PAPER REQUIREMENTS: Your essay must be written in a Word document (.doc or .docx


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PAPER REQUIREMENTS:
Your essay must be written in a
Word document (.doc or .docx) no other file formats will be accepted
This assignment needs to be 3-4
pages and contain at least five paragraphs
You need to have an explicit
thesis statement in your introduction.
Use complete sentences.
Double-space this assignment.
Your name, my name, course
title and date in the top left-hand corner. The title goes below this,
centered.
Include a Works Cited page at
the end of this assignment that lists which sources you have used.
Include parenthetical citations
in the paper to show where you have quoted, summarized and paraphrased.
Use a 12-point font with
one-inch margins on either side
EVIDENCE:
When you write an argumentative essay, you need to use examples, statistics, experts’ testimony and other various kinds of evidence to support your points and your thesis. As this is the case, I am requiring you to do research and to use research from at least five sources within your essay. You may quote, paraphrase and/or summarize from these sources. This means that you will use in-text citations and/or running acknowledgements within the body of your paper to show me where you have quoted, paraphrased and/or summarized, and to let me know where this information is from. I expect you to understand this information and use it. You will also need a Works Cited page that lists your sources in the correct MLA format. Please ask me if you have questions that are not answered within my lectures or the handbook.
The sources that are appropriate for you to use for the argumentative papers* are books, reference materials, magazine and newspaper articles, articles from the Infotrac database (this will be covered in more depth), videos, interviews or surveys, CD-ROMs, and academic/scholarly websites (valid .edu or .org sites). In a couple weeks, you will be reading more about how to evaluate web site sources.
Be sure to include two articles from academic databases as sources for the argumentative essay.
REFUTATION:
To write an effective argumentative essay, it is good to have a
basic understanding of logical thinking. It is also important to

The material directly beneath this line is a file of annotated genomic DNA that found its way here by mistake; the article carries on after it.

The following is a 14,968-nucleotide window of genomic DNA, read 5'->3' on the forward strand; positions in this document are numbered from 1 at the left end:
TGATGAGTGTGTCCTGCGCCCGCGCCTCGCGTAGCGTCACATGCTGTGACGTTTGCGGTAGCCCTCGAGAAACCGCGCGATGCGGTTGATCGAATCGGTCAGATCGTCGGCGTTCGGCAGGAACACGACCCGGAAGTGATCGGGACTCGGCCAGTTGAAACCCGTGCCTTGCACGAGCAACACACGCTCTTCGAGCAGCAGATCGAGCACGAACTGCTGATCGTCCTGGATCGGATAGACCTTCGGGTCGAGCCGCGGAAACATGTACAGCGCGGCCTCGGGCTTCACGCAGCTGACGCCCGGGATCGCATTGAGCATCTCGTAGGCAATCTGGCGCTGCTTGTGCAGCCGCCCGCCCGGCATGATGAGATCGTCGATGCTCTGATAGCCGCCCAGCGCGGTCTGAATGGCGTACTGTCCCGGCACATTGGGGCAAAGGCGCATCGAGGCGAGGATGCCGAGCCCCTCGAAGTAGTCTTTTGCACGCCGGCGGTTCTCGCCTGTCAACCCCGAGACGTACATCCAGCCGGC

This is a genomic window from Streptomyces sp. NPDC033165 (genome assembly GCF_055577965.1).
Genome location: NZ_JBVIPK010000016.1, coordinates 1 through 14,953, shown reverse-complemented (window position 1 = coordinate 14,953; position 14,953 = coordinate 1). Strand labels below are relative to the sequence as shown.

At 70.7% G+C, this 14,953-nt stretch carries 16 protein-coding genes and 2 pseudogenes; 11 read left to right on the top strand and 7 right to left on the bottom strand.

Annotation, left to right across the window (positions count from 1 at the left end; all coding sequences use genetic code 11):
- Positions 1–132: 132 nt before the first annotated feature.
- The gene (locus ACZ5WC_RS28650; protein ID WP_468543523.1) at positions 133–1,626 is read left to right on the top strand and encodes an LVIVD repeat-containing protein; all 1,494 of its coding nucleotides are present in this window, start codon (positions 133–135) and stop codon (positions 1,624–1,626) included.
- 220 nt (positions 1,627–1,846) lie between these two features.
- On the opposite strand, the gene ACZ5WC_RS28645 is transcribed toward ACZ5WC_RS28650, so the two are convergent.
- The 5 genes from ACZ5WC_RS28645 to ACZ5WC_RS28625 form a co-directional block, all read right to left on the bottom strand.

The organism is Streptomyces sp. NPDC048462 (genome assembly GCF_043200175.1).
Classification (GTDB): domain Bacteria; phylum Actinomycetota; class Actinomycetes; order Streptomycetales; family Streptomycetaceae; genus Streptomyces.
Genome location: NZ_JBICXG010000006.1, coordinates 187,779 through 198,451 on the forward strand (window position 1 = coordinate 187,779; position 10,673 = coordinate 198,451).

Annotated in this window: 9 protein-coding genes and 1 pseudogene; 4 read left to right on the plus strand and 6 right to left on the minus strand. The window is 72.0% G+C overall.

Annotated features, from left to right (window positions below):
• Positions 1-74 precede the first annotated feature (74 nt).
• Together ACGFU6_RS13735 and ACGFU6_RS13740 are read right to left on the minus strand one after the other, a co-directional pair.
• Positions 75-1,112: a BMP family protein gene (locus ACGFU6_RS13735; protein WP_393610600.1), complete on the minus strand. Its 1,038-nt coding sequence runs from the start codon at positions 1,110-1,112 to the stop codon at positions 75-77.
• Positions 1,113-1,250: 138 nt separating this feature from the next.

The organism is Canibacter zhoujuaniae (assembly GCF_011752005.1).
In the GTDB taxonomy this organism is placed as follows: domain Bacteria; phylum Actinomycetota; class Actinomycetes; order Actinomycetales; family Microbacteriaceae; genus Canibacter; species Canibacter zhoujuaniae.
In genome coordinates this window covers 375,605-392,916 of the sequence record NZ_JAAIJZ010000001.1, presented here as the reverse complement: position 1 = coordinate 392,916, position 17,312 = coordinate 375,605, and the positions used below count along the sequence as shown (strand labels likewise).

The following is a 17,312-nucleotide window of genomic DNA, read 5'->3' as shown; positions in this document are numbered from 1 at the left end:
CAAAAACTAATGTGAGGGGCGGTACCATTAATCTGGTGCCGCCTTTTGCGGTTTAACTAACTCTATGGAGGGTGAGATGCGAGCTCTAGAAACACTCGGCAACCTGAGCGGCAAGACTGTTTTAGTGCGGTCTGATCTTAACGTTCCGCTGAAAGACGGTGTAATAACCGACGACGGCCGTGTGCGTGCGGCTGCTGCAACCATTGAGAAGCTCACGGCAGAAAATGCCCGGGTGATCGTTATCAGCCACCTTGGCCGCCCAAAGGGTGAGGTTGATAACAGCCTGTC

understand what the word “refutation” means. To refute an argument is
to show the argument in question is not valid, logical, fair or true. Your
argumentative essay should contain a paragraph of refutation. There are two
steps to refutation:
You need to state clearly your
opponent’s main point that you are about to refute.
You need to show how this
argument is unfair, untrue, illogical, irrelevant or invalid.
Refutation is key to a good argument. This is when the actual
clash of ideas takes place.
STRUCTURE OF AN ARGUMENTATIVE RESEARCH PAPER:
Before you sit down to organize ideas, you must have ideas.
Remember to use freewriting, brainstorming or clustering to help you gather
some ideas about your topic. All of the argumentative essays will have a
structure similar to the kinds of essays covered in EN101. You will still need
a thesis statement. The thesis statement will take a stand on your topic;
for our purposes, present this at the end of your introduction, as the last
sentence. Also, within your introduction, defining your topic of debate is a
common tactic. You also will probably want to give background information about
your topic.
In the body of your paper, you should have at least three main
points to support your topic. For example, if we were arguing that laws about
the ownership of guns should be more restrictive, perhaps your three main
points to argue this would be guns in the wrong hands can be very dangerous,
less guns will lead to less crime, and too many available guns has lead to
violence in our schools. Once you have your main points, you can organize them.
Most likely a least-to-most important structure would work best. But wait,
didn’t I write something about refutation? Where does this fit in?
Your paragraph of refutation can be positioned anywhere within
your essay, but it is best to place it just prior to the conclusion. Some
people like to have their paragraph of refutation after their introduction to
show their readers what the opposing argument is and why it is not as valid as
their own argument. Others prefer to have it before the conclusion. Some find
that their paragraph of refutation naturally connects to one of their main
points, so they place it before or after the paragraph in which they are
writing about this main point.
Within your body paragraphs–whether they are paragraphs
developing your main points or paragraphs of refutation–you need to include
evidence. This is why research is necessary.
Helpful Phrases Use to Acknowledge and Rebut
the Counterclaim
(in
the paragraph before the conclusion)
Some
people may say …, however, …
A
common argument against this position is…, but
While
some say… nevertheless, …
Some
people disagree, saying … I challenge this. I do not think…
It
is easy to think “…”, but when one looks at the facts…
Others
may say that …, but I argue
Critics
argue that … While it might be true that…, still all in all…

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